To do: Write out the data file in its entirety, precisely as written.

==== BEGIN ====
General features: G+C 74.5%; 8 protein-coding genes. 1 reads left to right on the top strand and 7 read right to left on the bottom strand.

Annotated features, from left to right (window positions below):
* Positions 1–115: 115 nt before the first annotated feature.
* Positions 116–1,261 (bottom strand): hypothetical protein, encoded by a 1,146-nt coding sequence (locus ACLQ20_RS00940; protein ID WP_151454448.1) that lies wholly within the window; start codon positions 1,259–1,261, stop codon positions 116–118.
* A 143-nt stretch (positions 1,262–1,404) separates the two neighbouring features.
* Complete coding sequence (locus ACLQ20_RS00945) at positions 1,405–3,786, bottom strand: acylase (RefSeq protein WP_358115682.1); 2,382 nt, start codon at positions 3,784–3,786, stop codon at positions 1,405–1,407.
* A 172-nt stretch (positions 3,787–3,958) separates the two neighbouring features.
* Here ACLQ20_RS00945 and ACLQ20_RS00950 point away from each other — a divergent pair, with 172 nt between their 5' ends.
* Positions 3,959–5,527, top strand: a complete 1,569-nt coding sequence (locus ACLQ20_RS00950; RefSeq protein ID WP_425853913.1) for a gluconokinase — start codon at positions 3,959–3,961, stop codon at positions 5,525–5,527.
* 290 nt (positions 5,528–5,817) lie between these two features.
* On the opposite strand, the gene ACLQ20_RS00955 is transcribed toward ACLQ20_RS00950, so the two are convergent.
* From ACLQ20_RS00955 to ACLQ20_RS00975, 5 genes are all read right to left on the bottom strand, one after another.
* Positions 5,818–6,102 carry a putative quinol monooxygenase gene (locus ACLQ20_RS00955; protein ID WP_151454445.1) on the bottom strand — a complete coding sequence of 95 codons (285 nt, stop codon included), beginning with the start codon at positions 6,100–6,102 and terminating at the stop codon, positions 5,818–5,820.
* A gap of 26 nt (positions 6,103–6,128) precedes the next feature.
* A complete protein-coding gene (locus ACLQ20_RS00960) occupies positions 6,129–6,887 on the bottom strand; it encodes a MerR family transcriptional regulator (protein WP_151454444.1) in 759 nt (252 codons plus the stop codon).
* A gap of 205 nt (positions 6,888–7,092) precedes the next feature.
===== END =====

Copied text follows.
General features: G+C 74.5%; 8 protein-coding genes. 1 reads left to right on the top strand and 7 read right to left on the bottom strand.

Annotated features, from left to right (window positions below):
* Positions 1–115: 115 nt before the first annotated feature.
* Positions 116–1,261 (bottom strand): hypothetical protein, encoded by a 1,146-nt coding sequence (locus ACLQ20_RS00940; protein ID WP_151454448.1) that lies wholly within the window; start codon positions 1,259–1,261, stop codon positions 116–118.
* A 143-nt stretch (positions 1,262–1,404) separates the two neighbouring features.
* Complete coding sequence (locus ACLQ20_RS00945) at positions 1,405–3,786, bottom strand: acylase (RefSeq protein WP_358115682.1); 2,382 nt, start codon at positions 3,784–3,786, stop codon at positions 1,405–1,407.
* A 172-nt stretch (positions 3,787–3,958) separates the two neighbouring features.
* Here ACLQ20_RS00945 and ACLQ20_RS00950 point away from each other — a divergent pair, with 172 nt between their 5' ends.
* Positions 3,959–5,527, top strand: a complete 1,569-nt coding sequence (locus ACLQ20_RS00950; RefSeq protein ID WP_425853913.1) for a gluconokinase — start codon at positions 3,959–3,961, stop codon at positions 5,525–5,527.
* 290 nt (positions 5,528–5,817) lie between these two features.
* On the opposite strand, the gene ACLQ20_RS00955 is transcribed toward ACLQ20_RS00950, so the two are convergent.
* From ACLQ20_RS00955 to ACLQ20_RS00975, 5 genes are all read right to left on the bottom strand, one after another.
* Positions 5,818–6,102 carry a putative quinol monooxygenase gene (locus ACLQ20_RS00955; protein ID WP_151454445.1) on the bottom strand — a complete coding sequence of 95 codons (285 nt, stop codon included), beginning with the start codon at positions 6,100–6,102 and terminating at the stop codon, positions 5,818–5,820.
* A gap of 26 nt (positions 6,103–6,128) precedes the next feature.
* A complete protein-coding gene (locus ACLQ20_RS00960) occupies positions 6,129–6,887 on the bottom strand; it encodes a MerR family transcriptional regulator (protein WP_151454444.1) in 759 nt (252 codons plus the stop codon).
* A gap of 205 nt (positions 6,888–7,092) precedes the next feature.